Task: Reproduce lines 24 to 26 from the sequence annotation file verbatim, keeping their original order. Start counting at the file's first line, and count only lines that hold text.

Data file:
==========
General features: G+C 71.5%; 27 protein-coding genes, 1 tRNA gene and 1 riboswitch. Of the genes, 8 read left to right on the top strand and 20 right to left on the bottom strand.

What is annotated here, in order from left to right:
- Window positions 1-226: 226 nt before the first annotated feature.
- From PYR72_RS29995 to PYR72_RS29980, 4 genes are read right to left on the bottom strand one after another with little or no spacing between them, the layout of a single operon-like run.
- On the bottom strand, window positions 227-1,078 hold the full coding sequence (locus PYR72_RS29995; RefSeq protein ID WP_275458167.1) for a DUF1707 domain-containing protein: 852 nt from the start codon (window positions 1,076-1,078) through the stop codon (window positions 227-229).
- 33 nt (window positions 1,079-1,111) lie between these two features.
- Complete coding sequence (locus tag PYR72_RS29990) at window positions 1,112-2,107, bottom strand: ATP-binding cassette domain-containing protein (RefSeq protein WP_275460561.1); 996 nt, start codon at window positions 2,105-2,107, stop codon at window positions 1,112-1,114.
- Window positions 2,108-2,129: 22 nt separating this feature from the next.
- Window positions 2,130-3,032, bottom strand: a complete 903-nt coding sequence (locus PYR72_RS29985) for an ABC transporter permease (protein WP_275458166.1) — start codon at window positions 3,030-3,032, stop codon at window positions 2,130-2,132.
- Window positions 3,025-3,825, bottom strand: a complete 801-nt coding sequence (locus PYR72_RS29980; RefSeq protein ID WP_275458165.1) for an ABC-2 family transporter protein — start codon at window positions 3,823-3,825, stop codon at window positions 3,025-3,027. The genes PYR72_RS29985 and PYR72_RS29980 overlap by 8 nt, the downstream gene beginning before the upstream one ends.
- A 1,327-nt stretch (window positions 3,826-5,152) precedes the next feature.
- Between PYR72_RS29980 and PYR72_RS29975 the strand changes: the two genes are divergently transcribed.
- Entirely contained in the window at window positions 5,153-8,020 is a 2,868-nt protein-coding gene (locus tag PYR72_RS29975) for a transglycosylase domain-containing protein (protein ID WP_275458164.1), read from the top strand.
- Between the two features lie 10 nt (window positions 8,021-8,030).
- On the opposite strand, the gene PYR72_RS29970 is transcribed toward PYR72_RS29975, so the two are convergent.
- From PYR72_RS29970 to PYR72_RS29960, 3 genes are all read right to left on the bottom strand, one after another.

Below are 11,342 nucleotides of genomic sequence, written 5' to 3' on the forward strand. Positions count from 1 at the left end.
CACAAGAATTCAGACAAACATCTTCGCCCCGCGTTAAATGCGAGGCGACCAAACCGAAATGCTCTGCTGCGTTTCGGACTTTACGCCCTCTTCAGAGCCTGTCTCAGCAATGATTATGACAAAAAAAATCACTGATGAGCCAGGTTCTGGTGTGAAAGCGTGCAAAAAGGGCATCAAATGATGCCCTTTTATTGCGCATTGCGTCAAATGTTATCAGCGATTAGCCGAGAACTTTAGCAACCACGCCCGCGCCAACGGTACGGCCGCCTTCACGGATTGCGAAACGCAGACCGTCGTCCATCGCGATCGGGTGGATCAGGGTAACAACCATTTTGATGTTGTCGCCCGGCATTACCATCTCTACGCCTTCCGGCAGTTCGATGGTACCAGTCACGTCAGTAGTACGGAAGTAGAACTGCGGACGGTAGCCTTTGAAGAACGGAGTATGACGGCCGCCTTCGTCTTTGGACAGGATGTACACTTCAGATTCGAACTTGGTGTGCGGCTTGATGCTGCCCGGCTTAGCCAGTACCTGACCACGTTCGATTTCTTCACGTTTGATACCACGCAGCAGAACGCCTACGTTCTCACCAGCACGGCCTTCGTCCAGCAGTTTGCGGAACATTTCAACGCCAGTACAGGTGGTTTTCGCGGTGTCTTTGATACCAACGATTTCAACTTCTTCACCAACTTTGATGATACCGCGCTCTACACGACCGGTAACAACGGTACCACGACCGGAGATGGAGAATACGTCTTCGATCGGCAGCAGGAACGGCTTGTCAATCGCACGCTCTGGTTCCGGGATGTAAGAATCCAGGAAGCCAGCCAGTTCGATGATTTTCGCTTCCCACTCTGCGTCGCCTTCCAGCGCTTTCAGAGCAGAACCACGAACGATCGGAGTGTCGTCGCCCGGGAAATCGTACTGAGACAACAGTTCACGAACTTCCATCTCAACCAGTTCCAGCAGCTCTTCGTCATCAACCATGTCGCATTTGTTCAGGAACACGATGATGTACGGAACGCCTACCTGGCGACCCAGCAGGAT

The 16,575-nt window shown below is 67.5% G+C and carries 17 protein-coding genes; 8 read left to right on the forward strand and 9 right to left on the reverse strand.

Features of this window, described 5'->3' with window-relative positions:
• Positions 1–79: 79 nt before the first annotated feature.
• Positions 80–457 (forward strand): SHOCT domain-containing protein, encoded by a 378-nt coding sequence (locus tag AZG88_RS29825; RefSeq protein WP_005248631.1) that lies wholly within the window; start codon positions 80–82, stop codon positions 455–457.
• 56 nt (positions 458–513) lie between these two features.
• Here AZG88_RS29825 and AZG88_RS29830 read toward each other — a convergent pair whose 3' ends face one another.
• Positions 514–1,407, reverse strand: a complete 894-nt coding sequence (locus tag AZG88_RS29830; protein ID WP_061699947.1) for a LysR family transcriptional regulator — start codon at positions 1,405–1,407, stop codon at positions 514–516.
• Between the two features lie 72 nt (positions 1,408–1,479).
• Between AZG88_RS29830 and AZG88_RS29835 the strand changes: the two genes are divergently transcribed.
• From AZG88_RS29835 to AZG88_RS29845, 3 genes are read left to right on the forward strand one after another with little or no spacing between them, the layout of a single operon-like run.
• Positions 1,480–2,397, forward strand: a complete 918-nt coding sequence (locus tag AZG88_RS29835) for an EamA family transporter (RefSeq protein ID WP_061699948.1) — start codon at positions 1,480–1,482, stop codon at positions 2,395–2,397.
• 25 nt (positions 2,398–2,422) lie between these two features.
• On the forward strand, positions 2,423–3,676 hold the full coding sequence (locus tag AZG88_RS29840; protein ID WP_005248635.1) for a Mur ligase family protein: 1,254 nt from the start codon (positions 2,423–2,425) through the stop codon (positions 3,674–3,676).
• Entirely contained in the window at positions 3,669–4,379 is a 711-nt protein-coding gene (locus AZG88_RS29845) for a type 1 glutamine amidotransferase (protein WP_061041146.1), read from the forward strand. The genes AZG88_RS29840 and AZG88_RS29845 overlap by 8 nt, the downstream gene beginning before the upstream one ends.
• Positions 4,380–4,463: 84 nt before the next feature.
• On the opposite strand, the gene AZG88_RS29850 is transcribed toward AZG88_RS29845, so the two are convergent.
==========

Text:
• Here AZG88_RS29825 and AZG88_RS29830 read toward each other — a convergent pair whose 3' ends face one another.
• Positions 514–1,407, reverse strand: a complete 894-nt coding sequence (locus tag AZG88_RS29830; protein ID WP_061699947.1) for a LysR family transcriptional regulator — start codon at positions 1,405–1,407, stop codon at positions 514–516.
• Between the two features lie 72 nt (positions 1,408–1,479).